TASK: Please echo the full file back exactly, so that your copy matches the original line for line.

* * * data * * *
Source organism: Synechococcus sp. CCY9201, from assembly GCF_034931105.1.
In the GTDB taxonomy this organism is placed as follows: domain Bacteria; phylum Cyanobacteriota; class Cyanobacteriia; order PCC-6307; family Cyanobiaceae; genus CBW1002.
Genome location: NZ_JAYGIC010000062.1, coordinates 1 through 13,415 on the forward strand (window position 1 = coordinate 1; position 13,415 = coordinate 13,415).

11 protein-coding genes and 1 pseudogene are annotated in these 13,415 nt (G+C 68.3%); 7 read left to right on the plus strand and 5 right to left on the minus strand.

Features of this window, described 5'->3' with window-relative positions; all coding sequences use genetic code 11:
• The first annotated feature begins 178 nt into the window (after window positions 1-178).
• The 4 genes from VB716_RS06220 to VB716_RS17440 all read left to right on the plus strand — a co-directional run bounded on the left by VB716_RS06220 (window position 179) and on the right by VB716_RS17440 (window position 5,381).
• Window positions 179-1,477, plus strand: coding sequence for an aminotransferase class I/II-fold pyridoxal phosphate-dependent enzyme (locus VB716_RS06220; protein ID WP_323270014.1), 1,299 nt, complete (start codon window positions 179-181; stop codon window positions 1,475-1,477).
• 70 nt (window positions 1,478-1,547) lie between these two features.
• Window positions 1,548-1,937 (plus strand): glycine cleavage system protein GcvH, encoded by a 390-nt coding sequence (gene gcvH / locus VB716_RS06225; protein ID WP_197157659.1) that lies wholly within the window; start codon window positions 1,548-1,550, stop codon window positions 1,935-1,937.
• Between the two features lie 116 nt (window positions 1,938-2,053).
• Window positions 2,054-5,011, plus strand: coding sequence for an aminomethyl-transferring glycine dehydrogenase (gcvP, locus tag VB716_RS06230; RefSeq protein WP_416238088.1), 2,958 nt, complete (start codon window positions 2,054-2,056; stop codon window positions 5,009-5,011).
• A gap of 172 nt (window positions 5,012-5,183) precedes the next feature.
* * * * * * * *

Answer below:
Source organism: Synechococcus sp. CCY9201, from assembly GCF_034931105.1.
In the GTDB taxonomy this organism is placed as follows: domain Bacteria; phylum Cyanobacteriota; class Cyanobacteriia; order PCC-6307; family Cyanobiaceae; genus CBW1002.
Genome location: NZ_JAYGIC010000062.1, coordinates 1 through 13,415 on the forward strand (window position 1 = coordinate 1; position 13,415 = coordinate 13,415).

11 protein-coding genes and 1 pseudogene are annotated in these 13,415 nt (G+C 68.3%); 7 read left to right on the plus strand and 5 right to left on the minus strand.

Features of this window, described 5'->3' with window-relative positions; all coding sequences use genetic code 11:
• The first annotated feature begins 178 nt into the window (after window positions 1-178).
• The 4 genes from VB716_RS06220 to VB716_RS17440 all read left to right on the plus strand — a co-directional run bounded on the left by VB716_RS06220 (window position 179) and on the right by VB716_RS17440 (window position 5,381).
• Window positions 179-1,477, plus strand: coding sequence for an aminotransferase class I/II-fold pyridoxal phosphate-dependent enzyme (locus VB716_RS06220; protein ID WP_323270014.1), 1,299 nt, complete (start codon window positions 179-181; stop codon window positions 1,475-1,477).
• 70 nt (window positions 1,478-1,547) lie between these two features.
• Window positions 1,548-1,937 (plus strand): glycine cleavage system protein GcvH, encoded by a 390-nt coding sequence (gene gcvH / locus VB716_RS06225; protein ID WP_197157659.1) that lies wholly within the window; start codon window positions 1,548-1,550, stop codon window positions 1,935-1,937.
• Between the two features lie 116 nt (window positions 1,938-2,053).
• Window positions 2,054-5,011, plus strand: coding sequence for an aminomethyl-transferring glycine dehydrogenase (gcvP, locus tag VB716_RS06230; RefSeq protein WP_416238088.1), 2,958 nt, complete (start codon window positions 2,054-2,056; stop codon window positions 5,009-5,011).
• A gap of 172 nt (window positions 5,012-5,183) precedes the next feature.